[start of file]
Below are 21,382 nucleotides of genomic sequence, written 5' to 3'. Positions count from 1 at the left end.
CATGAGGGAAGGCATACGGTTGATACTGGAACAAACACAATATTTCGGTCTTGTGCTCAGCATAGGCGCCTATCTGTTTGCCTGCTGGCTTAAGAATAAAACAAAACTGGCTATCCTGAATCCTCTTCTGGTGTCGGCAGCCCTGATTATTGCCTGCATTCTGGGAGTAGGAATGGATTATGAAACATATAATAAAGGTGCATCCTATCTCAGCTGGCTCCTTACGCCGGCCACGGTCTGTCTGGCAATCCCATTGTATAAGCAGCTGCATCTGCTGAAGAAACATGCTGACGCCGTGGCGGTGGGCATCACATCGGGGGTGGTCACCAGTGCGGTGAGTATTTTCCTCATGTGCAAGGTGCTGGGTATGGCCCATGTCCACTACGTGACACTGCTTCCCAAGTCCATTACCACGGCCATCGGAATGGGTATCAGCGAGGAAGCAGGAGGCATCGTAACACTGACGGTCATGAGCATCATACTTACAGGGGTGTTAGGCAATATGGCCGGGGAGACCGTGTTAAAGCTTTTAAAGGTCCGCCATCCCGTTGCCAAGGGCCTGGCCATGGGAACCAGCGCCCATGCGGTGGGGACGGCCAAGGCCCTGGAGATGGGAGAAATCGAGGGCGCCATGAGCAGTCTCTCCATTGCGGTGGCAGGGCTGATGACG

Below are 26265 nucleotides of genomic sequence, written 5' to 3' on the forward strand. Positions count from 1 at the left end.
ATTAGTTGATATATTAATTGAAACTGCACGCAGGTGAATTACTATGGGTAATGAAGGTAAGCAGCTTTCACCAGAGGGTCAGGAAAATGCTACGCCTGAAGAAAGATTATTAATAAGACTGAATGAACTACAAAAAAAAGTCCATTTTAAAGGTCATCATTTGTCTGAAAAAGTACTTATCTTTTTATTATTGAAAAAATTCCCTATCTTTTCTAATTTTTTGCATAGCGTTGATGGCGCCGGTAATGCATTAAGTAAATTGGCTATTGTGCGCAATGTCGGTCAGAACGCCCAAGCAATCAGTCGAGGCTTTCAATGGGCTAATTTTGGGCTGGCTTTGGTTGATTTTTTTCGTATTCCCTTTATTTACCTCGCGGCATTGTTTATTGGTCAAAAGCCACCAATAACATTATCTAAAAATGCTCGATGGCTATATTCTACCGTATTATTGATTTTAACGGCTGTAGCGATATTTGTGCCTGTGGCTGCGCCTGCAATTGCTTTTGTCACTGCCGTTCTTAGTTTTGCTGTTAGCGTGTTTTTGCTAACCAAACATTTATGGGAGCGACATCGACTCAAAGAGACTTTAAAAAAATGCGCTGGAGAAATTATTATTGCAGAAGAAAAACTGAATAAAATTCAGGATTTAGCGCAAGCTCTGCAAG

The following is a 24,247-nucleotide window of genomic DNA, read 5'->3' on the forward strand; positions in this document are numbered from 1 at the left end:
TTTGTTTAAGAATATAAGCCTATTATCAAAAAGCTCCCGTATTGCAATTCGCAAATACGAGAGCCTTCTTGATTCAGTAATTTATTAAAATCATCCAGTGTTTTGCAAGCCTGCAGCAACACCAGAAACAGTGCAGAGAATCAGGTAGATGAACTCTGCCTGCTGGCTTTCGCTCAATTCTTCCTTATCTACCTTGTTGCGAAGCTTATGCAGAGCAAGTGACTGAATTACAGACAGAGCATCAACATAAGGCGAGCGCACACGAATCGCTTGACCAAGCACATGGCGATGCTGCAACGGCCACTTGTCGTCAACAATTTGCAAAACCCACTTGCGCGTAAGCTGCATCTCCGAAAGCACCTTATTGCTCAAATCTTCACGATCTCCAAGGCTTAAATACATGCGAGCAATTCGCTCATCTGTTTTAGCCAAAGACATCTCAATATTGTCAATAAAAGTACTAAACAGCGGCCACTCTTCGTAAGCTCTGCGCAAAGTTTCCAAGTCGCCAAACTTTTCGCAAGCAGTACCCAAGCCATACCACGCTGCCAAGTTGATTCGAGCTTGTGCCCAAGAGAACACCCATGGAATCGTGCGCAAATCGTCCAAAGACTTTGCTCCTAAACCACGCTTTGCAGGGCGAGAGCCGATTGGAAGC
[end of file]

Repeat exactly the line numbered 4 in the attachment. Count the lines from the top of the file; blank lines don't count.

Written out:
ATTAGTTGATATATTAATTGAAACTGCACGCAGGTGAATTACTATGGGTAATGAAGGTAAGCAGCTTTCACCAGAGGGTCAGGAAAATGCTACGCCTGAAGAAAGATTATTAATAAGACTGAATGAACTACAAAAAAAAGTCCATTTTAAAGGTCATCATTTGTCTGAAAAAGTACTTATCTTTTTATTATTGAAAAAATTCCCTATCTTTTCTAATTTTTTGCATAGCGTTGATGGCGCCGGTAATGCATTAAGTAAATTGGCTATTGTGCGCAATGTCGGTCAGAACGCCCAAGCAATCAGTCGAGGCTTTCAATGGGCTAATTTTGGGCTGGCTTTGGTTGATTTTTTTCGTATTCCCTTTATTTACCTCGCGGCATTGTTTATTGGTCAAAAGCCACCAATAACATTATCTAAAAATGCTCGATGGCTATATTCTACCGTATTATTGATTTTAACGGCTGTAGCGATATTTGTGCCTGTGGCTGCGCCTGCAATTGCTTTTGTCACTGCCGTTCTTAGTTTTGCTGTTAGCGTGTTTTTGCTAACCAAACATTTATGGGAGCGACATCGACTCAAAGAGACTTTAAAAAAATGCGCTGGAGAAATTATTATTGCAGAAGAAAAACTGAATAAAATTCAGGATTTAGCGCAAGCTCTGCAAG